The head of the Russia 2018 World Cup bid has laughed off suggestions that the country has a problem with racism, ahead of CSKA Moscow’s Champions League tie against Manchester City, which will be played behind closed doors because of fans’ alleged violence and use of racist banners.
Alexei Sorokin, in the Russian capital to attend Fifa’s inspection of the Luzhniki Stadium’s reconstruction for the 2018 World Cup, dismissed suggestions that racism, events in Ukraine and the contentious awarding of the tournament to Russia created unwelcome controversy that the country’s football authorities should be concerned about.
“Controversy about what?” he said. “We are absolutely certain that we will stage a remarkable tournament. That’s the focus of our effort. I don’t even understand what controversy you are talking about. The Fifa Exco [executive committee] has recently reconfirmed our concept, which gives answer to many questions you may have. We don’t have any questions.”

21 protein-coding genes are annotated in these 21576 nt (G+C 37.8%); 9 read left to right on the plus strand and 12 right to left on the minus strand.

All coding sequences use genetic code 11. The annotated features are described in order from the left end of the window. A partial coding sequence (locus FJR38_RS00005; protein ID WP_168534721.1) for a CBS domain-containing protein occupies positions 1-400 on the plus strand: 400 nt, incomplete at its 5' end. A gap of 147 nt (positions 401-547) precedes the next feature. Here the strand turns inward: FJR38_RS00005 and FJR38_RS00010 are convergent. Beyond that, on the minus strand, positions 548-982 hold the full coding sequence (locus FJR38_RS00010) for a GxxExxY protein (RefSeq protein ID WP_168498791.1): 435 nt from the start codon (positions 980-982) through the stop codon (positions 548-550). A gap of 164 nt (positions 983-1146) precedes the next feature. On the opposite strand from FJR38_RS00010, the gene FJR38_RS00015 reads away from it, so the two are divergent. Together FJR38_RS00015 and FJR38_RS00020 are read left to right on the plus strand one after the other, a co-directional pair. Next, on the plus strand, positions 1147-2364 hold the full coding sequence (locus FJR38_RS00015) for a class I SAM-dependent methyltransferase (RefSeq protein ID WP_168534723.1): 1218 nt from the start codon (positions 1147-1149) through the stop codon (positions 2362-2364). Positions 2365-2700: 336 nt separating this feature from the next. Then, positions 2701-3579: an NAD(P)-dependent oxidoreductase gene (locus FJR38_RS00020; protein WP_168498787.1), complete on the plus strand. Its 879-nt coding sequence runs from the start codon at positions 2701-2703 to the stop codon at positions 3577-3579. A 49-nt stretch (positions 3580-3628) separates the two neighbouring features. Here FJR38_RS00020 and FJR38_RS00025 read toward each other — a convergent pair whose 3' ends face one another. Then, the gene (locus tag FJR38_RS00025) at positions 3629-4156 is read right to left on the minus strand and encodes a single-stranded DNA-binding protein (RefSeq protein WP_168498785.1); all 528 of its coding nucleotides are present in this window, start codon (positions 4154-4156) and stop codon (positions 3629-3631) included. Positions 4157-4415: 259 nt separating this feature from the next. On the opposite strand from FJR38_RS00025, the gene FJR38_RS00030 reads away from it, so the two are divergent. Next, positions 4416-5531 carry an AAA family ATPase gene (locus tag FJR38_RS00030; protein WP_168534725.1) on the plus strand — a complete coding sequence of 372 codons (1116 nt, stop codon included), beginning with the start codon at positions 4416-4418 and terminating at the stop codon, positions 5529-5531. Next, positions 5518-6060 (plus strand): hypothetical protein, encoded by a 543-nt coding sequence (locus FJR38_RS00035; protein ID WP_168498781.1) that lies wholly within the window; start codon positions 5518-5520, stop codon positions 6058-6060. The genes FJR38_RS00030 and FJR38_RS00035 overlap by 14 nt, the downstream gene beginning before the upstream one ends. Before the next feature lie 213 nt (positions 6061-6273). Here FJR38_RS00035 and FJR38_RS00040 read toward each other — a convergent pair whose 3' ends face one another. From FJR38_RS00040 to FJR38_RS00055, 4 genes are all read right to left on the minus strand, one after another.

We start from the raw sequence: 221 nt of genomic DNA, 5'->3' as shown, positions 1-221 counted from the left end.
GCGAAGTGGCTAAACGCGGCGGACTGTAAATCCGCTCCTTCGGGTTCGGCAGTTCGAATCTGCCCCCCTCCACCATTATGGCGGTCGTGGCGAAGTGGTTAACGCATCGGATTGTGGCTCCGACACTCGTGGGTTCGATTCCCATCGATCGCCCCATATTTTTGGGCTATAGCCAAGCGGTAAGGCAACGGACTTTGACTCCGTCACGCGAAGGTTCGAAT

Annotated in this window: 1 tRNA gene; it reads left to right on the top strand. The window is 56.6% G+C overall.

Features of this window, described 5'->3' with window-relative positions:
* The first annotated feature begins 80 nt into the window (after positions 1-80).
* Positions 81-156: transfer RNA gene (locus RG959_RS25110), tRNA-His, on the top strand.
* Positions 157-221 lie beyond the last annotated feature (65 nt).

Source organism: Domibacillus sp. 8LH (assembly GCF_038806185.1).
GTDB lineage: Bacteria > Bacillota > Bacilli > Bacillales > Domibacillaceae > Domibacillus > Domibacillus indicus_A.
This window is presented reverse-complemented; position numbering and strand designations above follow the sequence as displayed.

When asked if the concern about Russia felt by other football nations was therefore unfair, he laughed. “What would you like me to say?” he replied.
Though City’s Yaya Youré was racially abused during the club’s 2-1 win here last October, Russia’s denial that racism is a problem was apparent again when racist gestures made during Russia’s Euro 2016 qualifier against Moldova prompted no controversy last week. Sorokin initially refused to answer questions on racism outside the Luzhniki, which is being gutted for its rebuild as the 81,000-capacity 2018 World Cup final venue. But he eventually made a grudging acknowledgement to admit there was a problem. “The Russian Football Union is making all the efforts to eradicate these things,” Sorokin said.
The only omissions from City’s travelling party were Frank Lampard, who was carried off with a thigh injury against Spurs on Saturday, and Samir Nasri, who is recovering from groin surgery.Reuse content